It all starts with RPS. Renewable Portfolio Standards (RPS) are laws that vary state-to-state and that require utilities to add renewable energy to their portfolio of power generating technologies. In other words, utilities are required to use renewable energy for a certain percentage of their generated power. The RPS required percentages vary in different states, and are phased-in over varying lengths of time.
More than 50% of the U.S. states have established a RPS. The exact details of how it works varies by state, however the concept is basically the same in all states that have RPS.
Following is the New Jersey RPS compliance schedule. It shows the path to 2021, the point where the utilities have to obtain 22.5% of their generated electricity from renewable sources. Of this, a certain minimum part must be from solar, although solar can contribute more than the minimum percent - up to 100% without any penalty.
6/1/10 Solar – 0.3050%; Total – 8.297%
6/1/11 Solar – 0.3940%; Total – 9.214%
6/1/12 Solar – 0.4970%; Total – 10.14%
6/1/13 Solar – 0.6210%; Total – 11.098%
6/1/14 Solar – 0.7650%; Total – 12.072%
6/1/15 Solar – 0.9280%; Total – 13.077%
6/1/16 Solar – 1.1180%; Total – 14.103%
6/1/17 Solar – 1.3330%; Total – 16.158%
6/1/18 Solar – 1.5720%; Total – 18.247%
6/1/19 Solar – 1.8360%; Total – 20.365%
6/1/20 Solar – 2.1200%; Total – 22.5%
If a utility is not in compliance for the applicable RPS requirements in a given year, the utility must pay a penalty in the form of an Alternative Compliance Payment (ACP) and/or a Solar Alternative Compliance Payment (SACP) for renewable energy percentages that were required but not achieved.
The compliance payments (penalties) - in NJ the following schedule has been developed that shows the amount, per non-compliant MwH, that the utilities must pay as a penalty. The ACP declines each year by 3%.
2008-2009: $711 per MwH
2009-2010: $693 per MwH
2010-2011: $675 per MwH
2011-2012 :$658 per MwH
2012-2013: $641 per MwH
2013-2014: $625 per MwH
2014-2015: $609 per MwH
2015-2016: $594 per MwH
If a utility cannot comply with the RPS schedule through its own generation facilities, to avoid the full extent of the non-compliance payments, it is allowed to purchase a REC “Renewable Energy Credit” or a SREC “Solar Renewable Energy Credit” from another generator of renewable or solar renewable energy. A REC is equal to one MwH of power generated in the course of one year from the renewable source. For example, a homeowner or business that generates 3 MwH per year from solar power could sell three RECs (in this case, SRECs) to the utility. The value of the RECs or SRECs is based on supply and demand, and is essentially capped at the compliance penalty rate - as a practical matter a utility would be better off paying the ACP/SACP instead of buying a REC unless there was a savings associated with the REC approach.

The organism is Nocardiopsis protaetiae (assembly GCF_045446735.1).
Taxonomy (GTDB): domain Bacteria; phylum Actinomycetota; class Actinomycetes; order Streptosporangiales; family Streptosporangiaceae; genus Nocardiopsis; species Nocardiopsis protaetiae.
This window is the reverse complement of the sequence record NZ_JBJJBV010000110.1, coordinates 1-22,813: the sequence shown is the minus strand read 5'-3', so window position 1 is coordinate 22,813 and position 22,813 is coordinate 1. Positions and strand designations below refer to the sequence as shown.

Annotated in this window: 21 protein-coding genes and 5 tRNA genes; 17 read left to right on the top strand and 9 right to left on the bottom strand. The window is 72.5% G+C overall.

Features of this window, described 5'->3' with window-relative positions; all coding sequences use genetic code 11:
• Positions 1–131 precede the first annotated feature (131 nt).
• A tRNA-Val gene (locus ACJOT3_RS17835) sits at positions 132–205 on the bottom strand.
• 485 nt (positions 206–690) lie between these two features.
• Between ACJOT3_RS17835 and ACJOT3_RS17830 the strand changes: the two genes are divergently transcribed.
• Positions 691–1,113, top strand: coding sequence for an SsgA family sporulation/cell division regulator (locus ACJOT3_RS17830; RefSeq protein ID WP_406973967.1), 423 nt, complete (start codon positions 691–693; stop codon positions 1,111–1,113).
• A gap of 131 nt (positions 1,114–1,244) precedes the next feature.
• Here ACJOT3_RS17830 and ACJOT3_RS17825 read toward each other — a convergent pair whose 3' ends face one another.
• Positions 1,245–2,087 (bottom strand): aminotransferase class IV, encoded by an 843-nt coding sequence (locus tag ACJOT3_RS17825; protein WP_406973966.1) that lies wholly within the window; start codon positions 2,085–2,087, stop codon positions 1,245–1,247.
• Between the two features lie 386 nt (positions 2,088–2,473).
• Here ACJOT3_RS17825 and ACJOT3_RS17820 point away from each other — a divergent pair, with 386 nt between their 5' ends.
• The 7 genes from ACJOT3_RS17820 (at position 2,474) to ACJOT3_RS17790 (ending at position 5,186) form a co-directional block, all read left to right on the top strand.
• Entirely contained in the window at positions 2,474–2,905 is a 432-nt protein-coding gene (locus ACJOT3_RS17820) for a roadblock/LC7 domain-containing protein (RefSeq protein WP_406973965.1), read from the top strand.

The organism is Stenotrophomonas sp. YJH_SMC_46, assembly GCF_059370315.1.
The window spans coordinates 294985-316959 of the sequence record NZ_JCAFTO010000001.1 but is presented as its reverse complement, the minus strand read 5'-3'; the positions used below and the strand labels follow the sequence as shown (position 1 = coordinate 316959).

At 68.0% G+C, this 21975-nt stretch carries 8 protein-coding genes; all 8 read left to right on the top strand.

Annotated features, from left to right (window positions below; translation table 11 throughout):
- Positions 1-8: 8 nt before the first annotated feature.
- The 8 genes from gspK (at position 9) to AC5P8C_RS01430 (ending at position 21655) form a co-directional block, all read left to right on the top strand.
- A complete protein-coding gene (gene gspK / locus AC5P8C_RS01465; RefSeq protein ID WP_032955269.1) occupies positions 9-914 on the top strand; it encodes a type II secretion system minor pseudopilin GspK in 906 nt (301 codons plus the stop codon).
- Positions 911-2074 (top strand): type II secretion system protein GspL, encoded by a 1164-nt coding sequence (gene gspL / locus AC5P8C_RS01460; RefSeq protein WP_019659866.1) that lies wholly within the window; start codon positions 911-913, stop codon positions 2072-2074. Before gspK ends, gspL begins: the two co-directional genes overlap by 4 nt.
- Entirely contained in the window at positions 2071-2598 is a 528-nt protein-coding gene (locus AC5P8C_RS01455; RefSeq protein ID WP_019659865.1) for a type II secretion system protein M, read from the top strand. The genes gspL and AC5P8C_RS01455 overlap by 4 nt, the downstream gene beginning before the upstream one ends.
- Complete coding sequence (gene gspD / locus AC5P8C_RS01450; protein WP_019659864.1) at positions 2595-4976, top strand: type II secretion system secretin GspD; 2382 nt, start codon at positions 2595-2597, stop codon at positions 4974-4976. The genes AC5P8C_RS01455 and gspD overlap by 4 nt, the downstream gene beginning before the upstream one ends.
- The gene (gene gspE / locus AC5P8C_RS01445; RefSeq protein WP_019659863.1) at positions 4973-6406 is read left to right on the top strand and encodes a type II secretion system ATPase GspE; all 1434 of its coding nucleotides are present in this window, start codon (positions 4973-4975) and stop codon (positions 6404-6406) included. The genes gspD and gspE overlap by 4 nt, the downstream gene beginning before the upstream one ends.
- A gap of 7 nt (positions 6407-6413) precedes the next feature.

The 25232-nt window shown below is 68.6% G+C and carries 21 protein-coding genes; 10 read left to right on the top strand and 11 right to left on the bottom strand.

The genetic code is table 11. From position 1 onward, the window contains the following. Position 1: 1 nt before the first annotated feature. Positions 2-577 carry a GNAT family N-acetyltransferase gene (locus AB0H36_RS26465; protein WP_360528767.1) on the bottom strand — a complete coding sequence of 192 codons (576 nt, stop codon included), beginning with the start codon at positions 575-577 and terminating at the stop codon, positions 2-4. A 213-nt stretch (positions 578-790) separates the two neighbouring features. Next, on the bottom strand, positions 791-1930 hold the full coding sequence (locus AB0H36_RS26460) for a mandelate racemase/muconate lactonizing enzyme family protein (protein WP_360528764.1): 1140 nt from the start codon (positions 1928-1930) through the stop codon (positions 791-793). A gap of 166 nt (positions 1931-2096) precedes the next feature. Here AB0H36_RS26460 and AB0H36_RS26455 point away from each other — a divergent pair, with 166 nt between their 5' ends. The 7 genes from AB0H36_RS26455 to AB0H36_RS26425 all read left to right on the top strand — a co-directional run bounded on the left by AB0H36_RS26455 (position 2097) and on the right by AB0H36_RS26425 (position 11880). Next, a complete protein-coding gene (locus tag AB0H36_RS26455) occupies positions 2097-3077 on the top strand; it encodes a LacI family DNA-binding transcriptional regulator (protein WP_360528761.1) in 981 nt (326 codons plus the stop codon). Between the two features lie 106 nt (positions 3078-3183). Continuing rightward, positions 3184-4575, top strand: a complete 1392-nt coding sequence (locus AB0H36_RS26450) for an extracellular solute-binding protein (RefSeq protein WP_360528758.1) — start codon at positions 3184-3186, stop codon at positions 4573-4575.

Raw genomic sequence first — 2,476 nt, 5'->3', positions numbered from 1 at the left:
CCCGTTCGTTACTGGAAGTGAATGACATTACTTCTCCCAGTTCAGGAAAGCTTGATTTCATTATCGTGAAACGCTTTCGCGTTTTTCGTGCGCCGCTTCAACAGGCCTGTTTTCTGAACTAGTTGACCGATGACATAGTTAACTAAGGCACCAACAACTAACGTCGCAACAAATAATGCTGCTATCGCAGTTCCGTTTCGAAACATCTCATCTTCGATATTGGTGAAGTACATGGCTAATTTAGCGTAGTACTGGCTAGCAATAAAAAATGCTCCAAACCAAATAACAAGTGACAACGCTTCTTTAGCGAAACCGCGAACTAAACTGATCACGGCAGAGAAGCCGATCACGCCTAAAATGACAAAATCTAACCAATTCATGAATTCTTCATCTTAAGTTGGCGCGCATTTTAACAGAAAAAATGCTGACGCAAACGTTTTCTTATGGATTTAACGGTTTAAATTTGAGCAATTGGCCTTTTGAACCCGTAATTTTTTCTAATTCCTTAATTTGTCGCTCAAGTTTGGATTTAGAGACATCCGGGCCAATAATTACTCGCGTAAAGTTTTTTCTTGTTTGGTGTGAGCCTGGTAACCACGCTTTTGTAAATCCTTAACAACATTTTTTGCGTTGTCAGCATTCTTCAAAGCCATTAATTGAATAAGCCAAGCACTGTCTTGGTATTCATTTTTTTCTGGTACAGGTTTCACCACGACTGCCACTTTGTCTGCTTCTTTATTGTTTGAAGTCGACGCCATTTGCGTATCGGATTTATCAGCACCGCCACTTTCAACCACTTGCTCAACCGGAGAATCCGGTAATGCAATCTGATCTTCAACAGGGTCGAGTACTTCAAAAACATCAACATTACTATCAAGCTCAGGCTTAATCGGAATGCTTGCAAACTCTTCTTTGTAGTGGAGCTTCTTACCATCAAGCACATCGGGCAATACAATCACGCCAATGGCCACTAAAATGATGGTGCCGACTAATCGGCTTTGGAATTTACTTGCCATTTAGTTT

In practice, utilities do not wish to purchase and keep track of RECs or SRECs in small individual purchases. So a REC broker/aggregator industry has been created giving RECs a market. A broker takes his own funds and market risk and purchases a quantity of RECs, and then syndicates or bundles them into groups of a sufficient size to be marketable to the utilities. An aggregator manages the SREC sales on behalf of the owner. SRECs can be bought and sold via contract or spot market through an online bulletin board system. At the time of this writing (May 2009), in New Jersey SRECs can be sold via an aggregator or broker for $500-600 or more each. SRECs for systems over 10kW in size must be metered. SRECs for systems under can be estimated by using the PVWATTS performance calculator. http://www.nrel.gov/rredc/pvwatts/version2.html To determine the expected solar radiation for a given area see our solar insolation calculator or solar insolation map.
This practice forces the utilities to move in the direction of renewable energy which has obvious benefits for US energy independence from imported energy with highly positive national security and balance of trade implications. Further, public policy is served by reducing pollution and carbon emissions from the use of fossil fuels to produce energy. Since large utilities cannot move as fast as needed, the incentive is created for distributed energy production by encouraging small widely dispersed energy production that can be fed into the power grid (see net-metering). This incentive and the ability to sell RECs make it much more affordable for homeowners, and for businesses of all sizes, to adopt solar or other renewable energy generation on their premises.
Each state sets it own rules and definitions for RPS, RECs and SRECs. The prices for RECs are very different state to state and month to month.
Solar Panels Plus LLC as well as other key players in the solar thermal industry have joined with national and regional organizations like SEIA and the MD-VA SEIA to lobby for inclusion of thermal energy generation in RPS accounting. As any high school physics teacher can tell you, a kWh, as a form of energy, is equal to 3413 BTUs (British Thermal Units). The use of solar thermal energy offsets a large amount of electricity and gas usage, particularly in the areas of water heating, building space heating (and cooling), manufacturing process heat and steam generation etc.